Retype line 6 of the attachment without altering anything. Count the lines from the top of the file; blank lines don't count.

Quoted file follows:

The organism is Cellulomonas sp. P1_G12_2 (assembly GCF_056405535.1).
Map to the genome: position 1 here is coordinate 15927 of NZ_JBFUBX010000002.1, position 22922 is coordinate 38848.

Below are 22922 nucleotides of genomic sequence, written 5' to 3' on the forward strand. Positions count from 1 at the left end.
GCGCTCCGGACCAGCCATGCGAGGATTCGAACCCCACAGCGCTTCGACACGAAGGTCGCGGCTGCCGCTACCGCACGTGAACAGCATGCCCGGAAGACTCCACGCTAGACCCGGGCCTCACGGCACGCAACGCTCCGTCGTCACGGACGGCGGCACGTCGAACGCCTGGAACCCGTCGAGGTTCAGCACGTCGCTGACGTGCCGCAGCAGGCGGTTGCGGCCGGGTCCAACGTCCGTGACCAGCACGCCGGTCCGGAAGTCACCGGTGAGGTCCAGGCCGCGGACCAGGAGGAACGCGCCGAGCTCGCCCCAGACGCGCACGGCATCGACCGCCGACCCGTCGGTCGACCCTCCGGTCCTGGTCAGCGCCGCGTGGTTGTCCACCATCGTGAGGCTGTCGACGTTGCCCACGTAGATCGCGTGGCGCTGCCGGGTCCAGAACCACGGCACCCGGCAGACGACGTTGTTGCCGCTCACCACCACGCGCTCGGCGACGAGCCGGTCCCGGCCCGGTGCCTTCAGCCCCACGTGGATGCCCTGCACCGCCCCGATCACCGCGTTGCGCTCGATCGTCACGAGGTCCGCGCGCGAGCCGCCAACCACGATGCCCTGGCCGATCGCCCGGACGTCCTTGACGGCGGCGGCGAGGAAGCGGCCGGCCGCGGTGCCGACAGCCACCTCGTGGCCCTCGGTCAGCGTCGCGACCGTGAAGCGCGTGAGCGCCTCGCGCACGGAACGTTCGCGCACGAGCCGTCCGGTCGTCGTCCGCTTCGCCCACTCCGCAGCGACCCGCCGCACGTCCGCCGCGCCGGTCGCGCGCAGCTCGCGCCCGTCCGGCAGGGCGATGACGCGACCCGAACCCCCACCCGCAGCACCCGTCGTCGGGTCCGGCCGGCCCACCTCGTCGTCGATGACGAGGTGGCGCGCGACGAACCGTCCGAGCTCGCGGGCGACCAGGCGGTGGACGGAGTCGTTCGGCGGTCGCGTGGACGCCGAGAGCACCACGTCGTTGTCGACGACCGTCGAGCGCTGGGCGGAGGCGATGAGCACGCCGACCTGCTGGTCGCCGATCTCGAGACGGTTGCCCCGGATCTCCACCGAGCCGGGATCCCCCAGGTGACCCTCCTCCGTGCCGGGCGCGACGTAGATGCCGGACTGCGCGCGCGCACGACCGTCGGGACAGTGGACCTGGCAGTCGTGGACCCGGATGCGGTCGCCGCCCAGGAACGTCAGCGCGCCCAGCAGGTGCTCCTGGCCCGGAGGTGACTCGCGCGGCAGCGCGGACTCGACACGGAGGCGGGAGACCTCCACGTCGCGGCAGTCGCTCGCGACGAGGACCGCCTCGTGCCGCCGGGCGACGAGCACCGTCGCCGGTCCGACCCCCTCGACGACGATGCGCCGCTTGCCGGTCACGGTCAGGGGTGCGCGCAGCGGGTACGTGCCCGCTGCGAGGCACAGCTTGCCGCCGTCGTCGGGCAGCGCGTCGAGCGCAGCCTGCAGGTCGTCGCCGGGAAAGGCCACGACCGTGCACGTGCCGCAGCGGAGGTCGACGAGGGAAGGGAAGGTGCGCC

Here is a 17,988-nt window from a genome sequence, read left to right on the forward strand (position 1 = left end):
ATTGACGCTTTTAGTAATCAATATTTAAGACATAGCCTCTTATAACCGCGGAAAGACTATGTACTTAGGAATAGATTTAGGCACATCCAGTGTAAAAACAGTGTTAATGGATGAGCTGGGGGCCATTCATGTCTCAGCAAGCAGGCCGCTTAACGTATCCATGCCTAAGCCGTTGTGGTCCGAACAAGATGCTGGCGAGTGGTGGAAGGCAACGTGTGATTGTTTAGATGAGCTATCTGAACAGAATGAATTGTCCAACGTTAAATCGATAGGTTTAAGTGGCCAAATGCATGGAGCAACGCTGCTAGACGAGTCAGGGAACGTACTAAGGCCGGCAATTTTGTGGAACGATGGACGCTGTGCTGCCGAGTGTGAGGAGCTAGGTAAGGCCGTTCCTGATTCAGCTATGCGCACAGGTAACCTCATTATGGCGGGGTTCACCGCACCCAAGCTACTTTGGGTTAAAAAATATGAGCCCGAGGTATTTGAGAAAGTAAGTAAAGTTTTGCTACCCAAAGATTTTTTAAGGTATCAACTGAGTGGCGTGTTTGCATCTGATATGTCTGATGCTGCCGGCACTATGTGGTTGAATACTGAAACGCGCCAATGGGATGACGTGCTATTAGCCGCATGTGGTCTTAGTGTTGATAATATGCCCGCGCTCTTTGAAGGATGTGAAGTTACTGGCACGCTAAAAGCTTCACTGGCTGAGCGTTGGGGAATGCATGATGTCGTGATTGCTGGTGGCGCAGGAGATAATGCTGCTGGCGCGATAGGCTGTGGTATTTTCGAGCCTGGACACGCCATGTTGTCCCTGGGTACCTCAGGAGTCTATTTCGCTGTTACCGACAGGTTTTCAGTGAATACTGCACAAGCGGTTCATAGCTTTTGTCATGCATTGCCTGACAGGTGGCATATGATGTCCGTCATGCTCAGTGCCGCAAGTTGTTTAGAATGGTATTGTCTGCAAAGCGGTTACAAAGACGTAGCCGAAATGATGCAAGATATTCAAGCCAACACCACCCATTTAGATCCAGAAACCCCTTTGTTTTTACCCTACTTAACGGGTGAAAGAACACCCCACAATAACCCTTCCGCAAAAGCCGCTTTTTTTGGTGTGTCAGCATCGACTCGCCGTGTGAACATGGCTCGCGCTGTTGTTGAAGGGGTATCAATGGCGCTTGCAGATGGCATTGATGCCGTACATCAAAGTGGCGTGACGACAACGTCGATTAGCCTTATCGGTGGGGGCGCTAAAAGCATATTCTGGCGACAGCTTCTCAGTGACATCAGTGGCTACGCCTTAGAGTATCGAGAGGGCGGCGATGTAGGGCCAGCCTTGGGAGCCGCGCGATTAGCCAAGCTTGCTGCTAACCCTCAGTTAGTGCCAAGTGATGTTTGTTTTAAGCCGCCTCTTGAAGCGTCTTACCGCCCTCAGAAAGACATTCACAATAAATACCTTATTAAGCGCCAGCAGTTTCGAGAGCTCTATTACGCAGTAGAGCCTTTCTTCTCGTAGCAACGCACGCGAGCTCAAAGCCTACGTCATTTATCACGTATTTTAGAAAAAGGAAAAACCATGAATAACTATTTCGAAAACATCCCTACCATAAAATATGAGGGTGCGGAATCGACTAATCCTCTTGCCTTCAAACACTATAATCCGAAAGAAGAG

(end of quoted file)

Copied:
ATTGACGCTTTTAGTAATCAATATTTAAGACATAGCCTCTTATAACCGCGGAAAGACTATGTACTTAGGAATAGATTTAGGCACATCCAGTGTAAAAACAGTGTTAATGGATGAGCTGGGGGCCATTCATGTCTCAGCAAGCAGGCCGCTTAACGTATCCATGCCTAAGCCGTTGTGGTCCGAACAAGATGCTGGCGAGTGGTGGAAGGCAACGTGTGATTGTTTAGATGAGCTATCTGAACAGAATGAATTGTCCAACGTTAAATCGATAGGTTTAAGTGGCCAAATGCATGGAGCAACGCTGCTAGACGAGTCAGGGAACGTACTAAGGCCGGCAATTTTGTGGAACGATGGACGCTGTGCTGCCGAGTGTGAGGAGCTAGGTAAGGCCGTTCCTGATTCAGCTATGCGCACAGGTAACCTCATTATGGCGGGGTTCACCGCACCCAAGCTACTTTGGGTTAAAAAATATGAGCCCGAGGTATTTGAGAAAGTAAGTAAAGTTTTGCTACCCAAAGATTTTTTAAGGTATCAACTGAGTGGCGTGTTTGCATCTGATATGTCTGATGCTGCCGGCACTATGTGGTTGAATACTGAAACGCGCCAATGGGATGACGTGCTATTAGCCGCATGTGGTCTTAGTGTTGATAATATGCCCGCGCTCTTTGAAGGATGTGAAGTTACTGGCACGCTAAAAGCTTCACTGGCTGAGCGTTGGGGAATGCATGATGTCGTGATTGCTGGTGGCGCAGGAGATAATGCTGCTGGCGCGATAGGCTGTGGTATTTTCGAGCCTGGACACGCCATGTTGTCCCTGGGTACCTCAGGAGTCTATTTCGCTGTTACCGACAGGTTTTCAGTGAATACTGCACAAGCGGTTCATAGCTTTTGTCATGCATTGCCTGACAGGTGGCATATGATGTCCGTCATGCTCAGTGCCGCAAGTTGTTTAGAATGGTATTGTCTGCAAAGCGGTTACAAAGACGTAGCCGAAATGATGCAAGATATTCAAGCCAACACCACCCATTTAGATCCAGAAACCCCTTTGTTTTTACCCTACTTAACGGGTGAAAGAACACCCCACAATAACCCTTCCGCAAAAGCCGCTTTTTTTGGTGTGTCAGCATCGACTCGCCGTGTGAACATGGCTCGCGCTGTTGTTGAAGGGGTATCAATGGCGCTTGCAGATGGCATTGATGCCGTACATCAAAGTGGCGTGACGACAACGTCGATTAGCCTTATCGGTGGGGGCGCTAAAAGCATATTCTGGCGACAGCTTCTCAGTGACATCAGTGGCTACGCCTTAGAGTATCGAGAGGGCGGCGATGTAGGGCCAGCCTTGGGAGCCGCGCGATTAGCCAAGCTTGCTGCTAACCCTCAGTTAGTGCCAAGTGATGTTTGTTTTAAGCCGCCTCTTGAAGCGTCTTACCGCCCTCAGAAAGACATTCACAATAAATACCTTATTAAGCGCCAGCAGTTTCGAGAGCTCTATTACGCAGTAGAGCCTTTCTTCTCGTAGCAACGCACGCGAGCTCAAAGCCTACGTCATTTATCACGTATTTTAGAAAAAGGAAAAACCATGAATAACTATTTCGAAAACATCCCTACCATAAAATATGAGGGTGCGGAATCGACTAATCCTCTTGCCTTCAAACACTATAATCCGAAAGAAGAG